When great women join forces, the effect may be nothing but mind-blowing. This time, Jennifer Post, a renowned interior designer, enters one of the last buildings to bear Hadid’s personal stamp to complete the vision of the architecture’s Grande Dame. Join the tour around 520 West 28th Street residence and enjoy the heights of design artistry.
When you see Lauren Conrad, you immediately want to be friends with her. When you look at her gorgeous abodes, you instantly feel the urge to redecorate your entire house. Thankfully, Lauren is always willing to give some advice on how to live chic, so let’s take it!
Although 2016 has not ended yet, we can already take a peek into the future to predict what will be ‘en vogue’ in the upcoming year. This time Nature takes over the helm and is going to seduce us with her gifts! Grab a cup of spiced winter tea and get warm at the hottest trends of 2017!
Lacking ideas for decorating your interior? Get inspired by the chic Hollywood Regency style, cause there is no better way to brighten your space with glamorous shine.
It doesn’t need to be clarified how important a theme could be. We have themed parties, social and cultural events, galas, decorations and last but not least themed interior design. What are the pros of having your living space designed according to one specific theme?
The list of Oscar nominations 2016 is announced and it seems that it will be one of the most thrilling Oscar race in a long time. In the anticipation of 88th Academy Awards we wanted to do justice to our affinity for interior design by taking a peek at their homes.
United States relations with Cuba are easing for the first time in fifty years. Soon enough Americans will be flying back and forth from Miami heading to a Cuban Sandals resort, etc., etc. Before the (I hope not, but likely) total re-build of this iconic island, let’s take a glimpse at this moment of very specific interior design, a strangely harmonious hybrid of mid-century luxury, communist minimalism, and Carribean color-ways. These homes in Cuba have been documented by a limited number of photographers, including Michael Eastman and Werner Pawlok. Here we see ten rooms where natural degredation is painterly, sunlight is an architectural element, and tile floors are kaleidoscopic, and.. so much more.
Pictures are worth more than a thousand words. Whether it is in marketing or design, visual images affect our senses and perceptions. On the walls, the art energizes and invigorates our spaces adding a fresh new perspective. Selecting art for a home is a very personal process because we tend to relate to the artwork that reflects our inner side, our personalities, desires and fears.
Our earliest photographs were black and white, as were our earliest movies. There is and was something very magically different about the lack of color, other than the obvious. Black is defined as the absence of light, while white is defined as all of the spectral colors seen together and visible to the naked eye. Modifications such as contrast, brightness and the intensity of the grey tones were our only options, when black and white was the medium. And somehow, the absence of color wasn’t an issue back then. We understood exactly what the photographic artist was trying to emote. Brooding, moodiness, starkness and elation were all easily expressed with the proper darkroom finesse. When Technicolor arrived, the simplicity of black and white was replaced by the excitement of the seemingly limitless expressions of color. Color, it seemed, was everywhere and the classic combination of black and white was treated like an aging relative that we barely tolerated at family functions. A boring, unadventurous palette, but like the wealth of wisdom and wit found in our crazy “Aunt Sally,” it couldn’t have been further from the truth. Many designers now find it simply liberating.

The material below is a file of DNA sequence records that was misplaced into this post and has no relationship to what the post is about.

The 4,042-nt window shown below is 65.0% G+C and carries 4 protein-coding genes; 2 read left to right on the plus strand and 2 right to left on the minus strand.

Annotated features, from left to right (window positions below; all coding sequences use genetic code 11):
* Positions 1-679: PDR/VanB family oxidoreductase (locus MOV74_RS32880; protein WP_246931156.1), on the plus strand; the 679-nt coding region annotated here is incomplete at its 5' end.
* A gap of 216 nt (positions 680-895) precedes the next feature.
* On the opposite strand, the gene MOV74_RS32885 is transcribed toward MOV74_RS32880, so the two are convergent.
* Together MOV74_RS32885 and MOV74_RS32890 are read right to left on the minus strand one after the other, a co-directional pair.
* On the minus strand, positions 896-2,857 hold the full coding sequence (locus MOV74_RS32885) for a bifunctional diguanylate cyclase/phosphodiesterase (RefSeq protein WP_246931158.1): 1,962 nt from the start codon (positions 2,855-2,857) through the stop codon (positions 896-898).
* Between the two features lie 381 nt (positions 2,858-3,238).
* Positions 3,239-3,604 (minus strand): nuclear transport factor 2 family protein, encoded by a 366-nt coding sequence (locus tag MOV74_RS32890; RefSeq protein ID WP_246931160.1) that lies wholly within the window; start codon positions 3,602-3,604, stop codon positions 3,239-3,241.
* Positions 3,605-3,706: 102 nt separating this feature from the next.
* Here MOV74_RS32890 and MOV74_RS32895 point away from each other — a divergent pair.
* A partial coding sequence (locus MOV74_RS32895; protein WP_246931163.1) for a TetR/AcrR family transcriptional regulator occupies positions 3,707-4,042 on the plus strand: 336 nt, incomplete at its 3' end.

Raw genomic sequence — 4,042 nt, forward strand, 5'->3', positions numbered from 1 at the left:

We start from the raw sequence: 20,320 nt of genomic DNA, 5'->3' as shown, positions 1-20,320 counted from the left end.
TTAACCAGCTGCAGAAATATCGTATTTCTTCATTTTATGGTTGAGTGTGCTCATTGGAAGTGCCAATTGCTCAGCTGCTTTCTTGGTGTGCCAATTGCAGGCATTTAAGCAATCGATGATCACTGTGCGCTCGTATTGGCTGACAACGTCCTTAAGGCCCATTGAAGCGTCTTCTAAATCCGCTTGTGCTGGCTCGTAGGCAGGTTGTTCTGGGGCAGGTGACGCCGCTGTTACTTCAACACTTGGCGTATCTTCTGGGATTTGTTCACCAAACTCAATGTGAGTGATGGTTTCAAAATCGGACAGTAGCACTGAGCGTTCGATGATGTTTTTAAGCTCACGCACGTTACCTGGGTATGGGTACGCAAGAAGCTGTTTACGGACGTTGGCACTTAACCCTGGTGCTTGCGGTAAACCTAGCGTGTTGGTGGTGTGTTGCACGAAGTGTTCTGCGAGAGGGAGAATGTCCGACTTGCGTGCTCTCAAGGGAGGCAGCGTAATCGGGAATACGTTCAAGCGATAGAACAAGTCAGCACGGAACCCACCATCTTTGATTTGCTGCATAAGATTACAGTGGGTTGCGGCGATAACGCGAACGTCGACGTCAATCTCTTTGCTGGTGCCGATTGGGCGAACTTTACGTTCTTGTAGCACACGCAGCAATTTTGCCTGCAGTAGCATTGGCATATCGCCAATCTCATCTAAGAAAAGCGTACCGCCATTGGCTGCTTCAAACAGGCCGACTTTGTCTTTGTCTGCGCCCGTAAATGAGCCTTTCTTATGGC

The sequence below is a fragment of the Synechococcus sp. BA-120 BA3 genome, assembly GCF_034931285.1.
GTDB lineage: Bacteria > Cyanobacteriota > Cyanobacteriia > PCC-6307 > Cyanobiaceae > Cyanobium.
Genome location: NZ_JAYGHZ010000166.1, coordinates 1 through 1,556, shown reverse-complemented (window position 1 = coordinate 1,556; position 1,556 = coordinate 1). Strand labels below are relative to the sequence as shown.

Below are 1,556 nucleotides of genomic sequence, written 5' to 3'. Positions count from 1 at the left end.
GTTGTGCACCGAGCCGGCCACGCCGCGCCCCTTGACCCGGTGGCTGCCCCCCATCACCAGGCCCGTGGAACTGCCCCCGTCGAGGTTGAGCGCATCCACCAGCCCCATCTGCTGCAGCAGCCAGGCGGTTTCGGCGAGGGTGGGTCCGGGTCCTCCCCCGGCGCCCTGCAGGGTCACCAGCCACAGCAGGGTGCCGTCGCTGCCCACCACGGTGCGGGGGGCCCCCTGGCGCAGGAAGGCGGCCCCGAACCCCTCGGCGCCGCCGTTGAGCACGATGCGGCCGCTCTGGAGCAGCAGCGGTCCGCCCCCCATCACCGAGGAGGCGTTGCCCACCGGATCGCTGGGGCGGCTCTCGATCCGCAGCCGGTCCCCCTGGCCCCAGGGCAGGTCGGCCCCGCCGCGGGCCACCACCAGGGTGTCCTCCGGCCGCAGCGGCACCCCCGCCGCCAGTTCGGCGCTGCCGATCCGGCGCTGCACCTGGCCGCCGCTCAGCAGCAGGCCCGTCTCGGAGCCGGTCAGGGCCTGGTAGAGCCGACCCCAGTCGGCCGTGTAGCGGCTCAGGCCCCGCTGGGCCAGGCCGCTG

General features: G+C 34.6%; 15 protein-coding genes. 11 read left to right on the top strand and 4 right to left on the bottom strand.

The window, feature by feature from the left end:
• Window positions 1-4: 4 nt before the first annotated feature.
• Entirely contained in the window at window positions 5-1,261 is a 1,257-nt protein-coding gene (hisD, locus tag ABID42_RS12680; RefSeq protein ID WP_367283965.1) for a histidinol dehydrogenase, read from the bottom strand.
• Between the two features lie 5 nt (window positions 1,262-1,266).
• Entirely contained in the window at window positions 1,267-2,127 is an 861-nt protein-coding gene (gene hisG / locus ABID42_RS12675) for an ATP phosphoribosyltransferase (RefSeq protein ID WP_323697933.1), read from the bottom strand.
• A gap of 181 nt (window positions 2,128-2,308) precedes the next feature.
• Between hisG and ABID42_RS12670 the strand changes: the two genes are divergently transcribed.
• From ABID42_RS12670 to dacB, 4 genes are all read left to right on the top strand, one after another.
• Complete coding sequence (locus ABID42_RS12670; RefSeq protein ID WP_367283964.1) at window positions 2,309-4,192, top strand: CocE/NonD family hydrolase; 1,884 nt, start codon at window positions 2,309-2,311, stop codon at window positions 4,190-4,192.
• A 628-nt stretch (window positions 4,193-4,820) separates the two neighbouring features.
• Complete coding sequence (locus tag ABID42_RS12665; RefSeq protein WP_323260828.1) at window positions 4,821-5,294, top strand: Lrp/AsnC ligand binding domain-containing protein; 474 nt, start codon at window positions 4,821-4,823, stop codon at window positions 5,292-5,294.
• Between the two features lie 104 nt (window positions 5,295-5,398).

Why the Perennial Classic Deserves New Consideration
Last summer Sotheby’s auction house sold the Clark Sickle-Leaf Carpet pictured above for $33.7 million – three times more than they’d ever sold any textile for before.
It’s easy to envy the anonymous bidder who scored this rare vibrant beauty which once belonged to the industrialist and Montana senator William A. Clark (1839-1925). The staggering final bid elicited a collective jaw drop in antique textile circles. There’s been a marked uptick in interest in 17th-century rugs in recent years, but what could inspire someone to spend so much on a single textile?
Rarity certainly has something to do with it: The colors and weaving technique represented in the Clark carpet are unusual. But the auction-house happening is also representative of a growing sentiment that reaches much further than the pockets of ultra-wealthy antique buyers. Increasingly, across almost all segments of the American population, people are searching for authenticity in their consumer choices.
This extends well beyond home design. It relates to food, fashion, music and more. After a century of the industrialized world moving us toward mass marketing and greater homogeneity, people are pushing back, spurring artisan culture and a myriad indie cottage industries to serve consumers who want something that’s not just shiny, new and exactly like what everyone else has. But one of the big ways this desire manifests itself in home design is in renewed interest in spaces that evoke history, because a great story – a time-tested narrative – is the hallmark of authenticity.